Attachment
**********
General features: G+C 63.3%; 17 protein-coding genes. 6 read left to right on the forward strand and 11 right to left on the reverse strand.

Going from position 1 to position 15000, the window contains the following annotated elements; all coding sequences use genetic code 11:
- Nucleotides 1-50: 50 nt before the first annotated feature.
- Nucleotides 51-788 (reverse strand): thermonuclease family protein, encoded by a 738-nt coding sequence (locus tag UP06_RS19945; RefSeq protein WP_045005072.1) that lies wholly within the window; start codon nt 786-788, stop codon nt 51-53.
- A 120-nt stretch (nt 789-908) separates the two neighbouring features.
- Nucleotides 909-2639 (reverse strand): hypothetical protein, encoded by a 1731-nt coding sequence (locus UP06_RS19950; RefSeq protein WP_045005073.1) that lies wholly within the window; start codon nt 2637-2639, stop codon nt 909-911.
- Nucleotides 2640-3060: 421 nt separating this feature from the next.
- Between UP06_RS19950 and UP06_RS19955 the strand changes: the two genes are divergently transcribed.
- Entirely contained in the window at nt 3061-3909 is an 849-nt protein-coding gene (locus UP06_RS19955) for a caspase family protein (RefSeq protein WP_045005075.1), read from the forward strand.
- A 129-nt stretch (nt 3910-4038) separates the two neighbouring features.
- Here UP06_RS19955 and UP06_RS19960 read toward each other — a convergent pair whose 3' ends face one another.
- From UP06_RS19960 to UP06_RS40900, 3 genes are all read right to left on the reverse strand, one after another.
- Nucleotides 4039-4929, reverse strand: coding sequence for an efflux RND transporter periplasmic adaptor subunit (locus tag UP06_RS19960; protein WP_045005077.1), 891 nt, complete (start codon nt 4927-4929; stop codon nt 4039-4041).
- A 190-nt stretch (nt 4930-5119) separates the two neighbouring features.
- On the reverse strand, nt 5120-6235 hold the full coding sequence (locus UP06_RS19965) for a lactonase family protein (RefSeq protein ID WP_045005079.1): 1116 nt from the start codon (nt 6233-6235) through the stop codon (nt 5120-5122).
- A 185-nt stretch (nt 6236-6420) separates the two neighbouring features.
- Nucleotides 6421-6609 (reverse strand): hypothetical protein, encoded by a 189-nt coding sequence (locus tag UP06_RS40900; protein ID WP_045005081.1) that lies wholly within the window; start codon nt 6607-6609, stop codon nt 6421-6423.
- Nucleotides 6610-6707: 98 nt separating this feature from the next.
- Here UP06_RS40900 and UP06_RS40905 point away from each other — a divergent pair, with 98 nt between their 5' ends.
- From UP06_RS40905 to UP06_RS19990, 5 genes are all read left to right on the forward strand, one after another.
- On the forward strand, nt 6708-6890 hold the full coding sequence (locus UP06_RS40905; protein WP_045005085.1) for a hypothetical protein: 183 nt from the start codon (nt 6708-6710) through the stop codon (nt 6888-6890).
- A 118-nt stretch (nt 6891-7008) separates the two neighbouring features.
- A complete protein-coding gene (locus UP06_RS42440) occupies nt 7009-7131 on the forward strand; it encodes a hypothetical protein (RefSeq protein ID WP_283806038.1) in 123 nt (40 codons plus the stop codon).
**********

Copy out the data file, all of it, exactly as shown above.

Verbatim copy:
General features: G+C 63.3%; 17 protein-coding genes. 6 read left to right on the forward strand and 11 right to left on the reverse strand.

Going from position 1 to position 15000, the window contains the following annotated elements; all coding sequences use genetic code 11:
- Nucleotides 1-50: 50 nt before the first annotated feature.
- Nucleotides 51-788 (reverse strand): thermonuclease family protein, encoded by a 738-nt coding sequence (locus tag UP06_RS19945; RefSeq protein WP_045005072.1) that lies wholly within the window; start codon nt 786-788, stop codon nt 51-53.
- A 120-nt stretch (nt 789-908) separates the two neighbouring features.
- Nucleotides 909-2639 (reverse strand): hypothetical protein, encoded by a 1731-nt coding sequence (locus UP06_RS19950; RefSeq protein WP_045005073.1) that lies wholly within the window; start codon nt 2637-2639, stop codon nt 909-911.
- Nucleotides 2640-3060: 421 nt separating this feature from the next.
- Between UP06_RS19950 and UP06_RS19955 the strand changes: the two genes are divergently transcribed.
- Entirely contained in the window at nt 3061-3909 is an 849-nt protein-coding gene (locus UP06_RS19955) for a caspase family protein (RefSeq protein WP_045005075.1), read from the forward strand.
- A 129-nt stretch (nt 3910-4038) separates the two neighbouring features.
- Here UP06_RS19955 and UP06_RS19960 read toward each other — a convergent pair whose 3' ends face one another.
- From UP06_RS19960 to UP06_RS40900, 3 genes are all read right to left on the reverse strand, one after another.
- Nucleotides 4039-4929, reverse strand: coding sequence for an efflux RND transporter periplasmic adaptor subunit (locus tag UP06_RS19960; protein WP_045005077.1), 891 nt, complete (start codon nt 4927-4929; stop codon nt 4039-4041).
- A 190-nt stretch (nt 4930-5119) separates the two neighbouring features.
- On the reverse strand, nt 5120-6235 hold the full coding sequence (locus UP06_RS19965) for a lactonase family protein (RefSeq protein ID WP_045005079.1): 1116 nt from the start codon (nt 6233-6235) through the stop codon (nt 5120-5122).
- A 185-nt stretch (nt 6236-6420) separates the two neighbouring features.
- Nucleotides 6421-6609 (reverse strand): hypothetical protein, encoded by a 189-nt coding sequence (locus tag UP06_RS40900; protein ID WP_045005081.1) that lies wholly within the window; start codon nt 6607-6609, stop codon nt 6421-6423.
- Nucleotides 6610-6707: 98 nt separating this feature from the next.
- Here UP06_RS40900 and UP06_RS40905 point away from each other — a divergent pair, with 98 nt between their 5' ends.
- From UP06_RS40905 to UP06_RS19990, 5 genes are all read left to right on the forward strand, one after another.
- On the forward strand, nt 6708-6890 hold the full coding sequence (locus UP06_RS40905; protein WP_045005085.1) for a hypothetical protein: 183 nt from the start codon (nt 6708-6710) through the stop codon (nt 6888-6890).
- A 118-nt stretch (nt 6891-7008) separates the two neighbouring features.
- A complete protein-coding gene (locus UP06_RS42440) occupies nt 7009-7131 on the forward strand; it encodes a hypothetical protein (RefSeq protein ID WP_283806038.1) in 123 nt (40 codons plus the stop codon).